U.S. crude prices fell Friday for a 10th consecutive session, sinking deeper into bear market territory and wiping out the benchmark’s gains for the year.
The 10-day decline is the longest losing streak for U.S. crude since mid-1984, according to Refinitiv data.
Crude futures fell for a fifth straight week as growing output from key producers and a deteriorating outlook for oil demand deepen a sell-off spurred by October’s broader market plunge. The drop marks a stunning reversal from last month, when oil prices hit nearly four-year highs as the market braced for potential shortages once U.S. sanctions on Iran snapped back into place.
“The market’s not tight. I think there are windows where you could perceive it to be tight, and I think the markets got caught into that,” Christian Malek, head of EMEA oil and gas research at J.P. Morgan, told CNBC on Friday. “The reality is that we’re still in a world where we’re overproducing and we’ve got surplus.”
U.S. West Texas Intermediate crude settled 48 cents lower at $60.19 on Friday. The contract is now down nearly half a percent this year. It fell as low $59.26 on Friday, its weakest level in about nine months.
WTI fell into a bear market in the previous session, tumbling more than 20 percent from a nearly four-year high last month at $76.90.
International benchmark Brent crude was trading 39 cents lower at $70.26 by 2:29 p.m. ET, down 19 percent from its recent high. The contract touched a seven-month low at $69.13 on Friday.
Brent has fallen in nine of the last 10 sessions, but is still up more than 4.5 percent this year.
Oil prices spiked in early October on fears that U.S. sanctions on Iran, OPEC’s third biggest oil producer, would thin out global petroleum supplies. However, the Trump administration granted temporary sanctions exemptions to eight countries, allowing Iranian crude exports to continue and easing concern about undersupply.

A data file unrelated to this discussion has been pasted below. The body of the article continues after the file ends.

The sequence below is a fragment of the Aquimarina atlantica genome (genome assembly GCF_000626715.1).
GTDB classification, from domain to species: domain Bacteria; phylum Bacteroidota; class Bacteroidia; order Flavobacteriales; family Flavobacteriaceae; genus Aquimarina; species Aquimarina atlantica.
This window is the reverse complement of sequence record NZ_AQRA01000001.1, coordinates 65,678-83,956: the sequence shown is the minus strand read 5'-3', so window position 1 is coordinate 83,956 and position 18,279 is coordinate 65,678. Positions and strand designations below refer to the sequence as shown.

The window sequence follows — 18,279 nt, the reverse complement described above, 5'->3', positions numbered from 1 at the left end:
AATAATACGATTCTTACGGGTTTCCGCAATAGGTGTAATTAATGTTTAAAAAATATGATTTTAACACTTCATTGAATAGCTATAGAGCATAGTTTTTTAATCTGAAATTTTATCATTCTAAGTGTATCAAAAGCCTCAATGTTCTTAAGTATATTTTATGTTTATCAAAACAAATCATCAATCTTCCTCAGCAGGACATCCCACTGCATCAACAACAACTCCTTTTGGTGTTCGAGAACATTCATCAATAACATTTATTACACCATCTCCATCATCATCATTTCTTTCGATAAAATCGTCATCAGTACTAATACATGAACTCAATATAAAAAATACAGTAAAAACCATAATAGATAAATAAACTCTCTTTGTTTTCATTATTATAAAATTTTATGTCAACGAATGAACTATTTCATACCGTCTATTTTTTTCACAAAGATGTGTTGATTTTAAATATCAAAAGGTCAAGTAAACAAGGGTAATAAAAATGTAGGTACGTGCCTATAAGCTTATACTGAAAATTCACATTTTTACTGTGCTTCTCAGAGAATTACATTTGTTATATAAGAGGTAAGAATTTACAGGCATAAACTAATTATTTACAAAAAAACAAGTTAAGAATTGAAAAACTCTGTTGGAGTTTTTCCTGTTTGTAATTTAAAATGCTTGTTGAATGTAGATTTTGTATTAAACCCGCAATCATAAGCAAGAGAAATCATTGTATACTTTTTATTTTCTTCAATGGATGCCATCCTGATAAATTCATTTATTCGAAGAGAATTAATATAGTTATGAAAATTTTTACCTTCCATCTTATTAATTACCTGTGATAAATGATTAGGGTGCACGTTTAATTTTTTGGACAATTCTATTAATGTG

Analysts now expect the loss of exports from Iran to be less severe than anticipated.
Meanwhile, the world’s top three producers, the United States, Russia and Saudi Arabia are pumping at or near records. Other OPEC members and exporting nations are also turning on the taps.
Preliminary data this week suggests U.S. production has hit an all-time high at 11.6 million barrels per day.
Eddie Seal | Bloomberg | Getty Images
Workers position a section of pipe during drilling operations at a gas well outside Corpus Christi. Patterson-UTI Energy is drilling the well for Decker Operating of Houston.
On Friday, oilfield services firm Baker Hughes reported that U.S. drillers added 12 rigs to U.S. oil fields across the country this week, the biggest increase since the end of May, according to oilfield service firm Baker Hughes.
The oil rig count, an indicator of future supply, has broken out of a tight range over the last four weeks. Prior to that, the count bounced around a tight range between 858 and 869 oil rigs for about four months. It now stands at 886 rigs, the highest since March 2015.
However, some analysts think there’s a ceiling on U.S. production growth.
Michael Kelly, head of exploration and production research at Seaport Global Securities, says quarterly earnings report showed that drillers are focused on generating free cash flow and high corporate earnings, rather than growing output at all cost.
“I’m not as fearful now that U.S. growth is going to wreck the party like I was a year ago,” he told CNBC’s “Power Lunch” on Friday. “A year ago I would say 2 million barrels per day growth out of the U.S. is possible. I don’t think that’s the playbook anymore.”
Still, signs that OPEC and several other oil producers including Russia could soon cut output have not put a floor under the market.
About two dozen exporting nations began capping their output in 2017 in order to drain a global crude glut. The group agreed in June to restore some of that output, and producers with spare capacity have been pumping more oil since then.
However, Saudi Arabia and Russia are reportedly in talks to orchestrate another round of cuts.
A committee representing the alliance meets this weekend and could make a production recommendation to the wider group. Last month the Joint Ministerial Monitoring Committee said the group may need to change course and begin cutting production once again.
“This monitoring committee is important, but it looks like consensus is likely to build around what Russia and Saudi decide, and that gets institutionalized,” J.P. Morgan’s Malek said.